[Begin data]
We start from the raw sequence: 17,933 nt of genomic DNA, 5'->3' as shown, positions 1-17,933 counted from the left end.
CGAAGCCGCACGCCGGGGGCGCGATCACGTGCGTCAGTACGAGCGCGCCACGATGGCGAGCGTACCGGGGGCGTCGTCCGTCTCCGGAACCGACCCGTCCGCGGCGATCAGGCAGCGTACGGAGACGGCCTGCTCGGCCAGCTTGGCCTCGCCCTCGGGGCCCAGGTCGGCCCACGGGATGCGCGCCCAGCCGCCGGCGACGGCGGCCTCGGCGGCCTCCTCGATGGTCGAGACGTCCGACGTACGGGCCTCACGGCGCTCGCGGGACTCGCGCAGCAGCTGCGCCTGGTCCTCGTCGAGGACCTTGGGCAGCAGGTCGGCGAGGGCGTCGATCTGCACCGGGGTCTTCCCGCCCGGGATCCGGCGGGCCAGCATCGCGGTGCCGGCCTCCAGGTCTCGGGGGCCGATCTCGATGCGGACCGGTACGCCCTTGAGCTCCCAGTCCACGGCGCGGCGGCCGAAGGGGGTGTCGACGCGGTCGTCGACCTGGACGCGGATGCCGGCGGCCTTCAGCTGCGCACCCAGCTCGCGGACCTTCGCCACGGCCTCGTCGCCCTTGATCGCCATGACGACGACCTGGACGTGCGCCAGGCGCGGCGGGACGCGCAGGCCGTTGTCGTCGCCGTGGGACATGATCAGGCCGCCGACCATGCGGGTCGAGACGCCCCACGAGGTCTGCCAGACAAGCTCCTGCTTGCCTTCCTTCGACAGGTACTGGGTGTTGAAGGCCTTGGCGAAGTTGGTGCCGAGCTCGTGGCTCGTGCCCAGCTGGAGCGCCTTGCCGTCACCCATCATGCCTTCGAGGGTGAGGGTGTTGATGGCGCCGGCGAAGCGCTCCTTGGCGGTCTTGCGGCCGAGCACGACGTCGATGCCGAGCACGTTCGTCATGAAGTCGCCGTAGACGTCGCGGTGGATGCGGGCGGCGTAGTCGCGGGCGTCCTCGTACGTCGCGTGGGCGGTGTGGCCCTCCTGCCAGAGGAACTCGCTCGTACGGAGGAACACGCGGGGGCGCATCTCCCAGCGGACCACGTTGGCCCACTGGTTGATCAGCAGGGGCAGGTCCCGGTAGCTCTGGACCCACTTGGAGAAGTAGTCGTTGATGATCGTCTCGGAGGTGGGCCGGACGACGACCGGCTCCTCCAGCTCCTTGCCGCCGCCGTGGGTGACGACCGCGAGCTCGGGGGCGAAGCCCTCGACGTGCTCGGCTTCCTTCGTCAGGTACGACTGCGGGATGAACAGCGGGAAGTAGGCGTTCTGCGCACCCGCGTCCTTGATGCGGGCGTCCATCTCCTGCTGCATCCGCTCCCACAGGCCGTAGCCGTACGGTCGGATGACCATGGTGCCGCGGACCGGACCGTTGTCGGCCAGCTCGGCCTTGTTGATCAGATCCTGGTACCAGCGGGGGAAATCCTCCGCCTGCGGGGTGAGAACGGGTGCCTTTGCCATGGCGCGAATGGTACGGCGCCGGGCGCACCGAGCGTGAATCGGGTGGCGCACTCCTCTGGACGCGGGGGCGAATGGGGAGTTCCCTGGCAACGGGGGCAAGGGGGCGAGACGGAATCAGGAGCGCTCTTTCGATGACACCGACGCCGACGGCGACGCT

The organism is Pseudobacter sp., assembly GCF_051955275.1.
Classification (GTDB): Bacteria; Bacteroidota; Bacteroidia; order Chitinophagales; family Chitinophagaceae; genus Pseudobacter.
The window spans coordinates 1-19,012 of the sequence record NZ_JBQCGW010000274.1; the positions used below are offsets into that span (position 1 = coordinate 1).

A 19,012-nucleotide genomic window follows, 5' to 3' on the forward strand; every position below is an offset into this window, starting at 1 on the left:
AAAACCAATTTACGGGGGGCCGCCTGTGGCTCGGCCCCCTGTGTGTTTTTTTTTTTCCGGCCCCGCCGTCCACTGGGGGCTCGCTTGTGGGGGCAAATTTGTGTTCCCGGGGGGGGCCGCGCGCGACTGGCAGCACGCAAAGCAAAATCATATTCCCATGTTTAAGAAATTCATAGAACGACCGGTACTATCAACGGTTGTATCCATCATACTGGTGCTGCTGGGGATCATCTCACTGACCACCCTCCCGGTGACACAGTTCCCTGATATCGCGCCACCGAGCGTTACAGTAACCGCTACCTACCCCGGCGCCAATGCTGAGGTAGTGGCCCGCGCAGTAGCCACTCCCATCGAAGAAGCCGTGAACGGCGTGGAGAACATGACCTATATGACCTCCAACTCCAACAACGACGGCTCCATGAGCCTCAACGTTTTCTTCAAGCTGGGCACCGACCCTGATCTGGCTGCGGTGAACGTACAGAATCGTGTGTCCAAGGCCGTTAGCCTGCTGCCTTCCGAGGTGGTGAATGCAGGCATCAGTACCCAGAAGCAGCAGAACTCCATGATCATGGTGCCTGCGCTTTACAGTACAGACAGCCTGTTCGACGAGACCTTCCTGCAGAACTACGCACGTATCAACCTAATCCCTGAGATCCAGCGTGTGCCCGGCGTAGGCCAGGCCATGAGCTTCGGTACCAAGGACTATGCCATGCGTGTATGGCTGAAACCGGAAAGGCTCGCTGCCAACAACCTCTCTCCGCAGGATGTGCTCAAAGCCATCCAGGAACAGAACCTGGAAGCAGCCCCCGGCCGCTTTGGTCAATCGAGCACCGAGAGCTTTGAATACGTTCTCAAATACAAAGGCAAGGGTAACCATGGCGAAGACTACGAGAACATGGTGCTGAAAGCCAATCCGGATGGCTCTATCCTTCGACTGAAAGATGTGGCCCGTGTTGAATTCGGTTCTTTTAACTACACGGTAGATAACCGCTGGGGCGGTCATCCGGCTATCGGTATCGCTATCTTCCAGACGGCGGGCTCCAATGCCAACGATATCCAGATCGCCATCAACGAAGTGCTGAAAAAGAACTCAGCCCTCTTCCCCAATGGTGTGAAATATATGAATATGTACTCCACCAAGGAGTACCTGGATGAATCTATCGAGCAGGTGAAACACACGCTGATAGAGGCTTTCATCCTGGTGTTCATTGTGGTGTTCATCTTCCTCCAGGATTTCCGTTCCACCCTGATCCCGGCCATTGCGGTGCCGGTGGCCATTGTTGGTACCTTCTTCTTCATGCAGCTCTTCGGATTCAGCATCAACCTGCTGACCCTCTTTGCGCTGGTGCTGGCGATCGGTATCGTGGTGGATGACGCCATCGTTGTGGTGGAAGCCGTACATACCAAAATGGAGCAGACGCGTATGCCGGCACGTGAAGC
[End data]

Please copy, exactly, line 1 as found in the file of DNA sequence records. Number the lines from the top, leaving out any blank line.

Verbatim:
We start from the raw sequence: 17,933 nt of genomic DNA, 5'->3' as shown, positions 1-17,933 counted from the left end.